Fay Sampson’s Family History
This site is a work-in-progress. There is a massive amount to cover. I have included both male and female lines, and some go back 30 generations. Keep coming back for more.
I have numbered the generations working backwards from my own as (1)
EARLY ST AUBYNS (25)
The Duchess of Cleveland’s account of the Battle Abbey Roll and the origins of Norman families claims:
Sent Albin: from a place so named near Evreux: another West-country family. Mauger de St. Albyn witnessed the foundation charter of Barnstaple Abbey in the time of the Conqueror, and his posterity remained for many generations in Devonshire.
The town of Evreux lies in Haute-Normandie, between Le Havre and Paris.
The St Aubyn/Sancto Albino name does not appear in the Battle Abbey Roll of the knights who fought with William the Conqueror at the Battle of Hastings. The Roll is, in any case, unreliable and includes spurious claims by other aristocratic families.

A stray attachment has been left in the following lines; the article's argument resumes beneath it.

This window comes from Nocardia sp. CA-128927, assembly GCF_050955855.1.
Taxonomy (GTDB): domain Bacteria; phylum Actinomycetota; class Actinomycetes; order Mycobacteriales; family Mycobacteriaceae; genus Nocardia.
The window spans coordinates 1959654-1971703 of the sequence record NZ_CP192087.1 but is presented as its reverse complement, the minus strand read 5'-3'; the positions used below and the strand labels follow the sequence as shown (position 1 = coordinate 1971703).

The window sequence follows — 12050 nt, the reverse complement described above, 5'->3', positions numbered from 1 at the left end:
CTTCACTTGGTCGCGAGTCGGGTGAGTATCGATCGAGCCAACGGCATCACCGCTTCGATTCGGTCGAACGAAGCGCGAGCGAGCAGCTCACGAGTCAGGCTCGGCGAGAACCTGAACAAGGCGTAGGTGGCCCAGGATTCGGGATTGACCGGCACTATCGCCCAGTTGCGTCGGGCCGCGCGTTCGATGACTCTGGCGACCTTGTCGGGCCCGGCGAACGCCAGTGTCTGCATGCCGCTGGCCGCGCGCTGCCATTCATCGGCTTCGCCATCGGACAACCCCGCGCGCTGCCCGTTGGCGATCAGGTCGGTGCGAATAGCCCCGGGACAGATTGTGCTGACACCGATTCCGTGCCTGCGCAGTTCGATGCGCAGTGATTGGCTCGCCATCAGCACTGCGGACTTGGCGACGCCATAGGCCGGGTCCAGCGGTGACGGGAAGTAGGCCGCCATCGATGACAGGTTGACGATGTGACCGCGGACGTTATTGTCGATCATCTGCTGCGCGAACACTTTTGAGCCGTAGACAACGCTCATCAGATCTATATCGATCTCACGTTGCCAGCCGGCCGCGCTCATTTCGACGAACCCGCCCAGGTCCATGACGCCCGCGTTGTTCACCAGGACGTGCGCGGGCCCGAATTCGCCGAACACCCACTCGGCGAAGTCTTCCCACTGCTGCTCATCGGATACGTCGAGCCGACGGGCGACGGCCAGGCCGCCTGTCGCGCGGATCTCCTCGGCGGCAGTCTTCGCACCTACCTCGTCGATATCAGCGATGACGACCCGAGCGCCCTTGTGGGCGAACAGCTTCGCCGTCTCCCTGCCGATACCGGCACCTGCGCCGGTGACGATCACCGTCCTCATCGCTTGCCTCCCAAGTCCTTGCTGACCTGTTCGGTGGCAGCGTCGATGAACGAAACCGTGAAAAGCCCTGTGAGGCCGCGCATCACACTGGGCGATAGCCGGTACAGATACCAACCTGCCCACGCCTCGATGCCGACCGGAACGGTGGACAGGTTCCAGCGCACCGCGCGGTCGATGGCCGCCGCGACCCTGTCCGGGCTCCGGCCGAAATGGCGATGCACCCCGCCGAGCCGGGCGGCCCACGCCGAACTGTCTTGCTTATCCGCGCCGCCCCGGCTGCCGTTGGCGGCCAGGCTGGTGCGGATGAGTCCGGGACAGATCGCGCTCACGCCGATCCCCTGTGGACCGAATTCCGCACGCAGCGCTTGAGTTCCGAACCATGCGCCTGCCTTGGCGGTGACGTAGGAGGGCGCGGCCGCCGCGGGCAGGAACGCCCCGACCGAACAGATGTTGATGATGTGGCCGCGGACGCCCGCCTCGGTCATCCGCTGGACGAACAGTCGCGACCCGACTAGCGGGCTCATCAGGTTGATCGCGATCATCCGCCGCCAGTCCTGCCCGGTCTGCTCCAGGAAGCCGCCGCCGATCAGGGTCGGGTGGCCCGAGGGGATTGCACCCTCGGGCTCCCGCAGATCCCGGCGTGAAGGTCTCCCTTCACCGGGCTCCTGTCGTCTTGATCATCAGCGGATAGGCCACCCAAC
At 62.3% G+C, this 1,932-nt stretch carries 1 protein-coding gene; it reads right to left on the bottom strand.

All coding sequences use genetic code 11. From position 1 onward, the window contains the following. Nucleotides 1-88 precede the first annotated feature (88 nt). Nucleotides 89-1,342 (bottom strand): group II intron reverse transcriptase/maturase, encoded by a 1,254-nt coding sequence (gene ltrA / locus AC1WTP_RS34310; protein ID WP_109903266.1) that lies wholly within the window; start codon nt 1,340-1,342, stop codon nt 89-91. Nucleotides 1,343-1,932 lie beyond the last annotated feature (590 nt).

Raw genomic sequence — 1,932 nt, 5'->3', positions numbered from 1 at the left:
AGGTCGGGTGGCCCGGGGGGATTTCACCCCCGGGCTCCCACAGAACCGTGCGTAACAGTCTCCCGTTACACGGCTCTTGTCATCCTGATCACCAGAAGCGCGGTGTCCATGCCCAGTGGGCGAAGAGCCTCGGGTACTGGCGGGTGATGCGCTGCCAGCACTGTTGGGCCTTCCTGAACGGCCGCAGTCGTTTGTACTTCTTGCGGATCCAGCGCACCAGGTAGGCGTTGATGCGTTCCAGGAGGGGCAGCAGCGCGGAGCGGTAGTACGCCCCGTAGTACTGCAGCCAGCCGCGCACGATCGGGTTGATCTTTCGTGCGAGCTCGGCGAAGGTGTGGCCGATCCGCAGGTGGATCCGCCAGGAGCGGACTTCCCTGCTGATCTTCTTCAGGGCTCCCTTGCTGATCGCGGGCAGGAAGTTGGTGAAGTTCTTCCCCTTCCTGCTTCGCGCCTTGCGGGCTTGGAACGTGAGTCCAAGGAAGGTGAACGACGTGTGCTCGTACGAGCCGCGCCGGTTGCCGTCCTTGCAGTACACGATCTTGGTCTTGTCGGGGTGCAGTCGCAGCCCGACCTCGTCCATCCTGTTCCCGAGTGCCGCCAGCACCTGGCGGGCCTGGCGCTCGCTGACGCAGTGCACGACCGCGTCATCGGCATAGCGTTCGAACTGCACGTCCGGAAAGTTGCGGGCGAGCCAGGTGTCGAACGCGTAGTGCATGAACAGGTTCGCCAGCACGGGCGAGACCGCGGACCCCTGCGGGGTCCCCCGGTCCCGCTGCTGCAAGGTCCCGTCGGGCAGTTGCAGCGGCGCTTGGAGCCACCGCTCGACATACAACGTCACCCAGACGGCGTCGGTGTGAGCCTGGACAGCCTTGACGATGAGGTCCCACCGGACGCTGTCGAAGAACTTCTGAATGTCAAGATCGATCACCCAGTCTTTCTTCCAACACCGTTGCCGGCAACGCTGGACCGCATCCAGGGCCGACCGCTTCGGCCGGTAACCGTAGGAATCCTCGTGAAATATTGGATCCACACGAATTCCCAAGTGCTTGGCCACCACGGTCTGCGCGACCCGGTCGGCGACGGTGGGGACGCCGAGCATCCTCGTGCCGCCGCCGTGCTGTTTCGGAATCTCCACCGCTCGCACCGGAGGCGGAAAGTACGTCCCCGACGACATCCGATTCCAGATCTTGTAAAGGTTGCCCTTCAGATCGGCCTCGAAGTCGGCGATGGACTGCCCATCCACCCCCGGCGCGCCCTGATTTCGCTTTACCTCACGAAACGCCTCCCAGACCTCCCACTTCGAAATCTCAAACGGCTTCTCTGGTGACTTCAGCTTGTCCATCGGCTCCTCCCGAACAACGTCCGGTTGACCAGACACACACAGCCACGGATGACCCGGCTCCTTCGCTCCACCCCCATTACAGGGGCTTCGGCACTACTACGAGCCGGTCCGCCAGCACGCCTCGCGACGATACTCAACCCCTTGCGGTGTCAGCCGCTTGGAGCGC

Nor has any reference been found to the Sancto Albino or St Aubyn family among those given land in the Domesday Book, though many of the new Norman landowners appear without surnames.
The St Aubyns were certainly in North Devon by the 13th century. No confirmation has yet been found that a Mauger de St Aubyn was indeed at the founding of Barnstaple Priory. But if true, that would mean that the family was established in Devon within a generation of the Norman Conquest.
There was no abbey at Barnstaple, but there was a Cluniac priory.
King William held the Borough of Barnstaple for himself. When Henry the first came to the throne , the first Lord of Barnstaple was appointed, Judheal of Totnes. In 1107 Judhael founded the Priory of St Mary Magdalene outside the town defense wall.
If a Mauger St Albyn witnessed it, he would almost certainly be an ancestor of the men in subsequent generations bearing his name.
NEXT GENERATION: 24. ST AUBYN